Fishing for health: Do the world’s national policies for fisheries and aquaculture align with those for nutrition?
Fish and Fisheries
Aquatic foods are rich in micronutrients essential to human health, and fisheries and aquaculture are increasingly recognized for their capacity to contribute to reducing global micronutrient deficiencies and diet-based health risks. Whether fisheries and aquaculture sector and public health nutrition policies align to meet this goal, however, is unclear. Do fisheries and aquaculture policies have explicit nutrition and public health objectives? Do public health nutrition policies recognize the contribution of aquatic foods? Using content analysis, we assessed the alignment of objectives in national fisheries and public health nutrition policies. We further determined conditions associated with varying levels of cohesion among policies in these sectors or domains. We found that 77 of 158 national fisheries policies identified nutrition as a key objective in the sector, and 68 of 165 public health nutrition policies identified the importance of fish and shellfish consumption as key objectives. More recent policies were associated with improved coherence among sectors. International organization presence in policy development was also associated with greater coherence. Countries with higher overweight prevalence had fisheries and public health nutrition policies that were not aligned. There has been a promising recent trend for improved alignment of objectives between fisheries and public health nutrition policies, but more targeted and systematic policy approaches are needed to realize the potential contribution of nutrient-rich fish and shellfish to healthier food systems.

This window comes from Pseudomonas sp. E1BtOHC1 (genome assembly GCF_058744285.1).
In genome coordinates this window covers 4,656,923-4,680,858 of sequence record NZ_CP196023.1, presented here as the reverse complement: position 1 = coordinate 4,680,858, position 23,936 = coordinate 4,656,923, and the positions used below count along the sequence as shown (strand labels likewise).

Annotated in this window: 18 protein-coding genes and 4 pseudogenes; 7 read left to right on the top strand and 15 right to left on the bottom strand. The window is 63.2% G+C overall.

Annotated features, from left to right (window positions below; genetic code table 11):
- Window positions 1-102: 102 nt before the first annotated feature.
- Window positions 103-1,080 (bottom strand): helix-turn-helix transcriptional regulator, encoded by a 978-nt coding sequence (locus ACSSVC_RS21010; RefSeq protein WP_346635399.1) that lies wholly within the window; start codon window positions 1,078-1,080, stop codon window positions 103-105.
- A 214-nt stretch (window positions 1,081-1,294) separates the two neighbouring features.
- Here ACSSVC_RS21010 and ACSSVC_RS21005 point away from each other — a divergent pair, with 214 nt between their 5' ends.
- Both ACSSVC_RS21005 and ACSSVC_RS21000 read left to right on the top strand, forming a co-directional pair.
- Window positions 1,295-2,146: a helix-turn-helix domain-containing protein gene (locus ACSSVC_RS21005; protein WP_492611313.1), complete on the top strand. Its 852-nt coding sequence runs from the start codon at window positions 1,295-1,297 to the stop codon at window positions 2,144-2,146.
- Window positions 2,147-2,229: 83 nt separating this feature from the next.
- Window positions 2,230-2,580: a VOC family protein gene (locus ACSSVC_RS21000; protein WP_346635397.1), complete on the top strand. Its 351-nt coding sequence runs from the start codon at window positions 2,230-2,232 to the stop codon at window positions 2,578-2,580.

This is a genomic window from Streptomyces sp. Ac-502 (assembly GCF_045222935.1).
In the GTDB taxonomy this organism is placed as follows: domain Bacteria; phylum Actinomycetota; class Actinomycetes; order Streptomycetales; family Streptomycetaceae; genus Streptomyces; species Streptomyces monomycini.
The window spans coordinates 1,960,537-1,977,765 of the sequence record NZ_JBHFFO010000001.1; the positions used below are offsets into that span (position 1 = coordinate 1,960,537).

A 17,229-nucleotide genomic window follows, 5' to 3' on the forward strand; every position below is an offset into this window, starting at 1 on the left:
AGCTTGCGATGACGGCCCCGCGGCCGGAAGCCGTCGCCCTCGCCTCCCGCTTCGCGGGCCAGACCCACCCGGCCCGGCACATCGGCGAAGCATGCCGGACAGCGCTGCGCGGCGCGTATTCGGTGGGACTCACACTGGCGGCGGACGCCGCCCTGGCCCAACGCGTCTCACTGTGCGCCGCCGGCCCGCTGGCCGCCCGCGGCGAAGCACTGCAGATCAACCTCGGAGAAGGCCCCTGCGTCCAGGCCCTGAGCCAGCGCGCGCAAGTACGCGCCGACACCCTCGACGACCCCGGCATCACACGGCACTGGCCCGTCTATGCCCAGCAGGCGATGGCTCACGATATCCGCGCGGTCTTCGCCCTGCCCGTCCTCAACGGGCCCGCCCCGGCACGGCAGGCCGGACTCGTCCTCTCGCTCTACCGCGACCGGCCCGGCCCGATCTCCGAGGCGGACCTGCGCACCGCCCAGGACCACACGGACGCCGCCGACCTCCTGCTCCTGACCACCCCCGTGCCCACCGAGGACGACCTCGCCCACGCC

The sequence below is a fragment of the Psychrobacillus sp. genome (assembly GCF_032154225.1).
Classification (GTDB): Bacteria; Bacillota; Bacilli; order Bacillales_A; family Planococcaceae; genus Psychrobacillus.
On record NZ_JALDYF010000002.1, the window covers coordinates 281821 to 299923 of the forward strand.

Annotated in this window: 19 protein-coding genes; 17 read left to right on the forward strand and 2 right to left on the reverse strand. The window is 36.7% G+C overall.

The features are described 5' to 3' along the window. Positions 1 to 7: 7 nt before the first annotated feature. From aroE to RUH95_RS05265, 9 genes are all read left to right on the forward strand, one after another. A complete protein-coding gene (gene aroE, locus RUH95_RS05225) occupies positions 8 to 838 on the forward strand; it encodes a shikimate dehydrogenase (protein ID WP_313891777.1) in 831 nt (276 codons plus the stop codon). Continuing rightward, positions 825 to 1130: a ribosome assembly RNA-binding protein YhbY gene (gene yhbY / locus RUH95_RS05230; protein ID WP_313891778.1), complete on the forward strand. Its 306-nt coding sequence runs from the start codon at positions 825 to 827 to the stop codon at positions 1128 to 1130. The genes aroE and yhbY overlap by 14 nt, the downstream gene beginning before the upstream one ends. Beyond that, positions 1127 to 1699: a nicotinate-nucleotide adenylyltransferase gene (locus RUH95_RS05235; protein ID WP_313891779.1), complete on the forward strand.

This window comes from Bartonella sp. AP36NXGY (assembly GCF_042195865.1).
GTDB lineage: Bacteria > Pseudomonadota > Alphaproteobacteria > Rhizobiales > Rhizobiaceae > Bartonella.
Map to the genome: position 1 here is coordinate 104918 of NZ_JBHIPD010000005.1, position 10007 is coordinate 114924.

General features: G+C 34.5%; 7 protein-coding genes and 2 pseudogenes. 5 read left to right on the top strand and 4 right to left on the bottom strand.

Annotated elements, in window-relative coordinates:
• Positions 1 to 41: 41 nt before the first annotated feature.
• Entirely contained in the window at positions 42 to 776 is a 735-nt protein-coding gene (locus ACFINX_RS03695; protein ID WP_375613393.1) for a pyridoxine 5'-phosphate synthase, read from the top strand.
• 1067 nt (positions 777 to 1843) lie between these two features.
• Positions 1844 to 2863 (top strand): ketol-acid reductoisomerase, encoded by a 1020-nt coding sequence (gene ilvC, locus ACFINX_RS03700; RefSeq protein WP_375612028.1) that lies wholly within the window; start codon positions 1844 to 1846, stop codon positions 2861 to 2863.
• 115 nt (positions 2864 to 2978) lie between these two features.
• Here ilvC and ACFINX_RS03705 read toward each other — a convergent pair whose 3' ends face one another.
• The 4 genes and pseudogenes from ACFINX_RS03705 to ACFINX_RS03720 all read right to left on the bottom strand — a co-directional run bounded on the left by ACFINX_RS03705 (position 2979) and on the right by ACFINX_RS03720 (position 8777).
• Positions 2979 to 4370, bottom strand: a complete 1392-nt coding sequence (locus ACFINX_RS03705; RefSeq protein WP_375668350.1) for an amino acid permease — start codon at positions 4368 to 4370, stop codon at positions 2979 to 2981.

Open Access Status
This publication is not available as open access
National Science Foundation